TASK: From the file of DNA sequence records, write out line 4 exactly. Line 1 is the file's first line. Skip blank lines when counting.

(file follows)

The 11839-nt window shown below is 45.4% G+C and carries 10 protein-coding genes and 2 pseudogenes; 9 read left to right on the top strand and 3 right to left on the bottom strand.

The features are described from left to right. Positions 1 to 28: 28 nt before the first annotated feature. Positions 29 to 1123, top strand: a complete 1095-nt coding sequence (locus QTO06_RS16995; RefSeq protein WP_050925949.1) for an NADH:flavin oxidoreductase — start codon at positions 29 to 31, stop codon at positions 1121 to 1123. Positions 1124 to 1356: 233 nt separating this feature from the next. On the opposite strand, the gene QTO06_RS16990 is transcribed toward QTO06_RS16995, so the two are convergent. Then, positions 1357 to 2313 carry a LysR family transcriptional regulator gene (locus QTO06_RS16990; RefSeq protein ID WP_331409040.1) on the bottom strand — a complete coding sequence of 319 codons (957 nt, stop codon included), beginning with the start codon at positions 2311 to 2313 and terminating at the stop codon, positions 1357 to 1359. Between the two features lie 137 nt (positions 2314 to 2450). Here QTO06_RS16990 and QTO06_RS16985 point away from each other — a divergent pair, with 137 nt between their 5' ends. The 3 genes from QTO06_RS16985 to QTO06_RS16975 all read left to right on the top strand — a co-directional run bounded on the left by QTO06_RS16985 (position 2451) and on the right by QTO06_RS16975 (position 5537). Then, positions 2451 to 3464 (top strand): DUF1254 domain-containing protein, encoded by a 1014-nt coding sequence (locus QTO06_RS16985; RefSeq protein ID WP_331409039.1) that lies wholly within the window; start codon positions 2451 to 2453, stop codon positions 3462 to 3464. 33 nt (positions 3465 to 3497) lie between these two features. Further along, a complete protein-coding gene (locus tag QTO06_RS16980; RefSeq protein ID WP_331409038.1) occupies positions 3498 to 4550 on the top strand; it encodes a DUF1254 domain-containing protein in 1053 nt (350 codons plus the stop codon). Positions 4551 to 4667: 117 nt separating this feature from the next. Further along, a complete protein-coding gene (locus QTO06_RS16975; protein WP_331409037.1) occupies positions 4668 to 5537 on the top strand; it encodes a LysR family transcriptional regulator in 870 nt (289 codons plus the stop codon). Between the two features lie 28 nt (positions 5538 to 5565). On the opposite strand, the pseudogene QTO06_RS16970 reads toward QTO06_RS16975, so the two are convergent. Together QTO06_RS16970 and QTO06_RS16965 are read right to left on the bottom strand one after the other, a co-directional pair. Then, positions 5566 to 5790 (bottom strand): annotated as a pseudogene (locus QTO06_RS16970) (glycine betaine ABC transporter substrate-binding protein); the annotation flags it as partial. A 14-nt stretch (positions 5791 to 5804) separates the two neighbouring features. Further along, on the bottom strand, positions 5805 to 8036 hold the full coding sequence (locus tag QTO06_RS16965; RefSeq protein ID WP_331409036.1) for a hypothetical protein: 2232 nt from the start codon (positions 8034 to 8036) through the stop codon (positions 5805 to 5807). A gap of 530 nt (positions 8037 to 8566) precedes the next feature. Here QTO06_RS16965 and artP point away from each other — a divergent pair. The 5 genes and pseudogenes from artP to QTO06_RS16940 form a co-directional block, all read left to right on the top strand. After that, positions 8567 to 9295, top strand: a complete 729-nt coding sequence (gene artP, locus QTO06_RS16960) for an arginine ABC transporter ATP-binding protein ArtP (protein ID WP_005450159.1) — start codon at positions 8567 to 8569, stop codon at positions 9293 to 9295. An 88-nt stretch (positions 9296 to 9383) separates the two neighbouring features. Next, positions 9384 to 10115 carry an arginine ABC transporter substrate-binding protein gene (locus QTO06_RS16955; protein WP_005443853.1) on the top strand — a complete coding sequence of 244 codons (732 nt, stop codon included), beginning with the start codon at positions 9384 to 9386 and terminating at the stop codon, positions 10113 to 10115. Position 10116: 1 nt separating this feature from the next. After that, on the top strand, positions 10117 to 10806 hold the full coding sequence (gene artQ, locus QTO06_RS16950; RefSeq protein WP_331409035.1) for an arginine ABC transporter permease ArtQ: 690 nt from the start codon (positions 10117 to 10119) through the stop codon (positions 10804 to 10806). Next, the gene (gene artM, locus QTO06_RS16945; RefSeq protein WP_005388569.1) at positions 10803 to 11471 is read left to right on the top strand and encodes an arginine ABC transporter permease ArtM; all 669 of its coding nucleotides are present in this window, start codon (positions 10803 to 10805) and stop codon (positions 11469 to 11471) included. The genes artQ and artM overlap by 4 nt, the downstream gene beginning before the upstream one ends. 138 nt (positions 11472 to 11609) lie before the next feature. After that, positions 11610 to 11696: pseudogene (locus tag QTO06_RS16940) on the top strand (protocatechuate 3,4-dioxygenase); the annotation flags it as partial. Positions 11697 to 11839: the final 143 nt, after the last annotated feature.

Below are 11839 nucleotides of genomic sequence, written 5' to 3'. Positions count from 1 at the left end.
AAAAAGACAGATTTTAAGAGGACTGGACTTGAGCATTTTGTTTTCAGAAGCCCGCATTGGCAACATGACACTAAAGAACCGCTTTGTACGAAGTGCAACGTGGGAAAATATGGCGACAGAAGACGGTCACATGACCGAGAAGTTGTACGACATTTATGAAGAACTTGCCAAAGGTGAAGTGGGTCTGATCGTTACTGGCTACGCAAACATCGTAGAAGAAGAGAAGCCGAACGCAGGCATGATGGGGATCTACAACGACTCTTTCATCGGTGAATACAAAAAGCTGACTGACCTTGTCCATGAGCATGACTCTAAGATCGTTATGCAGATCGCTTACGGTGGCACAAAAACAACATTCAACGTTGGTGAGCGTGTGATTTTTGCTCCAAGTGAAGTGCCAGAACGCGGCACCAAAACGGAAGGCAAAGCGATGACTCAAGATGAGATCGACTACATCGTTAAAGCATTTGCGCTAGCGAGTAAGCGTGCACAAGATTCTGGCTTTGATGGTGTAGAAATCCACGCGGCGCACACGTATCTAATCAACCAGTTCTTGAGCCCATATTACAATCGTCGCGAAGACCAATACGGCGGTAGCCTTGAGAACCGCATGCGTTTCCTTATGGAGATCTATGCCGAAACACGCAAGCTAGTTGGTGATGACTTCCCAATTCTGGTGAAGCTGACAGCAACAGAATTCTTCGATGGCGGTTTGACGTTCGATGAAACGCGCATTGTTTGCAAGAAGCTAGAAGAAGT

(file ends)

AAAAAGACAGATTTTAAGAGGACTGGACTTGAGCATTTTGTTTTCAGAAGCCCGCATTGGCAACATGACACTAAAGAACCGCTTTGTACGAAGTGCAACGTGGGAAAATATGGCGACAGAAGACGGTCACATGACCGAGAAGTTGTACGACATTTATGAAGAACTTGCCAAAGGTGAAGTGGGTCTGATCGTTACTGGCTACGCAAACATCGTAGAAGAAGAGAAGCCGAACGCAGGCATGATGGGGATCTACAACGACTCTTTCATCGGTGAATACAAAAAGCTGACTGACCTTGTCCATGAGCATGACTCTAAGATCGTTATGCAGATCGCTTACGGTGGCACAAAAACAACATTCAACGTTGGTGAGCGTGTGATTTTTGCTCCAAGTGAAGTGCCAGAACGCGGCACCAAAACGGAAGGCAAAGCGATGACTCAAGATGAGATCGACTACATCGTTAAAGCATTTGCGCTAGCGAGTAAGCGTGCACAAGATTCTGGCTTTGATGGTGTAGAAATCCACGCGGCGCACACGTATCTAATCAACCAGTTCTTGAGCCCATATTACAATCGTCGCGAAGACCAATACGGCGGTAGCCTTGAGAACCGCATGCGTTTCCTTATGGAGATCTATGCCGAAACACGCAAGCTAGTTGGTGATGACTTCCCAATTCTGGTGAAGCTGACAGCAACAGAATTCTTCGATGGCGGTTTGACGTTCGATGAAACGCGCATTGTTTGCAAGAAGCTAGAAGAAGT